Rules based systems (algorithm) are harder to program and I have seen post on here with people saying there is no real difference in defect detection.
Image based systems are much easier and intutitive to program.
If you are doing 1 million cell phones and you know the product wont change then the Rules based may be for you. If you are doing lower volume higher mix then I think you will find that Image based system is probably a better fit.
Best way to determine is pick a couple of each and ask for a local demo. Bring in the requested cad and 1 good board and 1 board with defects. Have the companies program and then run both boards.
This will give you an idea of how it will fit your paticular need.
I have programmed one of each. The rules-based machine is about 6 years older than the model-based system, so It's probably not a fair comparison, but I prefer the model-based system by far. The model-based machine gives you a lot more flexibility and is easier to program. I programmed the rules-based machine for 5 years and have only been programming the model based machine for 1 year and I have a far greater understanding of the programming of this machine.
Which companies are you talking about? There are now 2 that have left the industry... Orbotec announced a couple of months ago and Agilent was announced today on evertiq.com
With that said, We have been using the Yestech AOI systems for a while now and they work well for us, just to throw a name out there. The operation of the system is very user friendly for us and we typically get programming done quickly, about 45 minutes per side.
AOI - Algorithms or Comparators| 15 February, 2009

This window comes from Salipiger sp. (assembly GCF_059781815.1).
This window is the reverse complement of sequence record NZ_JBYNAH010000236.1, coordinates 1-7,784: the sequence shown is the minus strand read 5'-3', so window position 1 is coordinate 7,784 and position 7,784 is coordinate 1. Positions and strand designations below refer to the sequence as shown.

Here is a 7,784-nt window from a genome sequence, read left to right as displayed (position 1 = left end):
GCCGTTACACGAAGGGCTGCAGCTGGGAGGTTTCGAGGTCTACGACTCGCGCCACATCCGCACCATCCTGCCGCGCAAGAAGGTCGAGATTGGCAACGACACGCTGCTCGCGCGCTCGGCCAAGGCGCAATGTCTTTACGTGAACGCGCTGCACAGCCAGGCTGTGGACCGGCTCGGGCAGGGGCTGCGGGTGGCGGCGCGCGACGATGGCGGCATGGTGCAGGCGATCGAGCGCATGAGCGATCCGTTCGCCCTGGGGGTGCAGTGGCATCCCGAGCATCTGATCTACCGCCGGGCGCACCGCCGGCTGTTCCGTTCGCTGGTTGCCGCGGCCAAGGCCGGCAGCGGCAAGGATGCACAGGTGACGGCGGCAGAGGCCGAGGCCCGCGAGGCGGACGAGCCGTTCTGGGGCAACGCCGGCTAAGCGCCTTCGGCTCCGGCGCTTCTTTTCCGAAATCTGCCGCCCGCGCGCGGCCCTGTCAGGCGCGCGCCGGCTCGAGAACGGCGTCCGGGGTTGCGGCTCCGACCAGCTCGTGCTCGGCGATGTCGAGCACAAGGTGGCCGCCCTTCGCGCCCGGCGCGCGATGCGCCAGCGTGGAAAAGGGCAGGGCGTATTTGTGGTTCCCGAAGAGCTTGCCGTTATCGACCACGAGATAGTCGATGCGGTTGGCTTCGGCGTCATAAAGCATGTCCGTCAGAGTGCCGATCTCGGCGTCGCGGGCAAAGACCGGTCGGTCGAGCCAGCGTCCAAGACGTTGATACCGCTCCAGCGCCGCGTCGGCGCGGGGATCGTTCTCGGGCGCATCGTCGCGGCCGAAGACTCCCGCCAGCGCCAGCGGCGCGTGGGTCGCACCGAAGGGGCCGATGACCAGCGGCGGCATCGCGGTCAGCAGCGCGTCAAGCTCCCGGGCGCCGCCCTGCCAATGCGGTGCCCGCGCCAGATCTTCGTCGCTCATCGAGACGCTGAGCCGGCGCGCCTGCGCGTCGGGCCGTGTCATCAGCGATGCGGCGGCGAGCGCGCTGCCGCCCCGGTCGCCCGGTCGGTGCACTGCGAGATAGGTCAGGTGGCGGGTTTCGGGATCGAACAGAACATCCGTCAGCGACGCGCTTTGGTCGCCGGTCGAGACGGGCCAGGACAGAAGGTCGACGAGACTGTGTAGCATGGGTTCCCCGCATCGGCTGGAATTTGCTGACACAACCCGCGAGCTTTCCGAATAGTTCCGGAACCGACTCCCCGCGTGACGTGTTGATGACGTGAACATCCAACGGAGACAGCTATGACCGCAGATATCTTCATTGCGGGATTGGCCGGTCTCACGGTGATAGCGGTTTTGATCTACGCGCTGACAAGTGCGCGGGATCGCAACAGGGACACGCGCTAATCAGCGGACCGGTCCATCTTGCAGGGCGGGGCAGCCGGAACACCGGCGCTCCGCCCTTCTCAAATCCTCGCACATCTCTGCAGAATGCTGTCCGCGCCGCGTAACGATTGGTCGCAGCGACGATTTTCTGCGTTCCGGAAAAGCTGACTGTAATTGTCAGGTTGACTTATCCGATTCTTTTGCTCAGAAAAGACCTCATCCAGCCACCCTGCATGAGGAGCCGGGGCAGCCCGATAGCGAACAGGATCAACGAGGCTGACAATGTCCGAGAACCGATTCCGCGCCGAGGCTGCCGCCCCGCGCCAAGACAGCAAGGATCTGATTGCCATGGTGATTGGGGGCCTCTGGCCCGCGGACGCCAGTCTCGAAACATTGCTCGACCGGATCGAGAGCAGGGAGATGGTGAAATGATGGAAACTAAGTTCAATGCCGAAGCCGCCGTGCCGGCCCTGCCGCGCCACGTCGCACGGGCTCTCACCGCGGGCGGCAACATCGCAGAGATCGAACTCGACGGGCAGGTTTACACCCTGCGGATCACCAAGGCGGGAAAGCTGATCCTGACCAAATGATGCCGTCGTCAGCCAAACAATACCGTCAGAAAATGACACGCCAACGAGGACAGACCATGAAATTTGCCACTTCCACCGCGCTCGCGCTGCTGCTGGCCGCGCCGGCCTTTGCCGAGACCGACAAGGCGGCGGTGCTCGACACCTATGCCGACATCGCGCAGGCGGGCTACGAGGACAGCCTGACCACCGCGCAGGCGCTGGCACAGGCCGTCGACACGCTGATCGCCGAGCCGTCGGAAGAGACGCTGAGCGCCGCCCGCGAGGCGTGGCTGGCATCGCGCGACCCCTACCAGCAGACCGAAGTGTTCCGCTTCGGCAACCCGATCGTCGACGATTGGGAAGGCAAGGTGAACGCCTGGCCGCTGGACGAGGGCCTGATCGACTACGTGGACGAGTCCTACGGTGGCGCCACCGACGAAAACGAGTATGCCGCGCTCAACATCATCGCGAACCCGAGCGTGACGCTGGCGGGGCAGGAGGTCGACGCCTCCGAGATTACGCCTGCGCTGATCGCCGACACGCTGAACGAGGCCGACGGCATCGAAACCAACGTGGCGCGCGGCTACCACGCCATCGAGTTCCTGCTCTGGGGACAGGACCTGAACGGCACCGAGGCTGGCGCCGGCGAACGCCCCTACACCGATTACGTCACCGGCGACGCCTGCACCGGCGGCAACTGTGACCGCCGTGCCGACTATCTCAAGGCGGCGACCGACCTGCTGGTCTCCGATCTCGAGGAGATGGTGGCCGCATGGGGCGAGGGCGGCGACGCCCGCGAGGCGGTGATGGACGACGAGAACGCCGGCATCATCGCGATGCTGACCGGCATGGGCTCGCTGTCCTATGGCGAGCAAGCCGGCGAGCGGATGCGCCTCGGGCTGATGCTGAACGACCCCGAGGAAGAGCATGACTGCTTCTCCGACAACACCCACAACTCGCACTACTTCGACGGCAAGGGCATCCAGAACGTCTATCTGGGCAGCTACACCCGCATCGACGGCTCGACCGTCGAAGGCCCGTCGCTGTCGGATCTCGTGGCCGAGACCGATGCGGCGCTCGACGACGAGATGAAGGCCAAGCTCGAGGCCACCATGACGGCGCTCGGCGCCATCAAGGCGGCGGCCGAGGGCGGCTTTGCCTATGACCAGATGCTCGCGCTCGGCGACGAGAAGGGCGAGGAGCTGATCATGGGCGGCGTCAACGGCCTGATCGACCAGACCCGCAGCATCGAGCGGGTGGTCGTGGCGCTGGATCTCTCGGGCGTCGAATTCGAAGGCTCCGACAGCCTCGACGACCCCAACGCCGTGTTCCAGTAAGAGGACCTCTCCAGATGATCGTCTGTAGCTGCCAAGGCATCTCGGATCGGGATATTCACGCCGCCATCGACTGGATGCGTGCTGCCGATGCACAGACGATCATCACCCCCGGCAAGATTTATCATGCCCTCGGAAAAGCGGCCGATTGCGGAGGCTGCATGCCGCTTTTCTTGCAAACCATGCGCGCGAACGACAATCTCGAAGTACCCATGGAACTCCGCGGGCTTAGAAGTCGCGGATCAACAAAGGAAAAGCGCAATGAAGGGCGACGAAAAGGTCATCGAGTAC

This is the age old question on AOI. Fortunately, the answer hasn't changed much over the years. It really depends on your business...period. A high-mix low-to-mid volume manufacturer, will need to concentrate on equipment that may be progammed very easily, with very quick debug time from assembly to assembly. These attributes are typical of comparison based systems.
Higher volume manufacturers, we are talking tens of thousands of assemblies per production run, may opt for algorithm based systems. These systems are inherently more accurate than comparison based systems, but they are difficult to program and require more technical expertise at the helm.
We are a low volume high mix manufacturer. When we did our equipment evaluation, we looked at some of the higher end algorithm based machines, but determined that we simply did not have the time or resources to program these systems for our typical batch sizes. Our consultant steered us toward comparison based systems. In doing our research, we found that there were really only two vendors that were suitable for hig-mix low-to-mid volulme application: Yestech and Mirtec. We brought both systems in for evaluation.
We found that the Yestech programmed very easily, but the debug process took longer than expected, and there were several defects that were not caught right up front. This was alarming. We also ran the same boards through the machine several times and kept getting inconsistent results. The biggest advantage with Yestech was the price. They are by far the most inexpensive machine out there, but the performance was not the best.
The Mirtec machine also programmed very easily. My team and I thought that the Mirtec machine, however, was more simple to operate especially when reviewing defects. The debug time was also much faster and the machine caught every one of our defects on the first pass, as well as a cracked component which my team was not aware of. Lastly, when we ran the same boards through the machine, we got consistent inspection results as advertised. Mirtec is more expensive, but we felt that it was well worth the money based on the performance of the equipment.
Needles to say, we selected Mirtec. We now have six machines and our production quality has improved dramatically. The standard SPC software package has been a great tool in helping us resolve many of our process issues.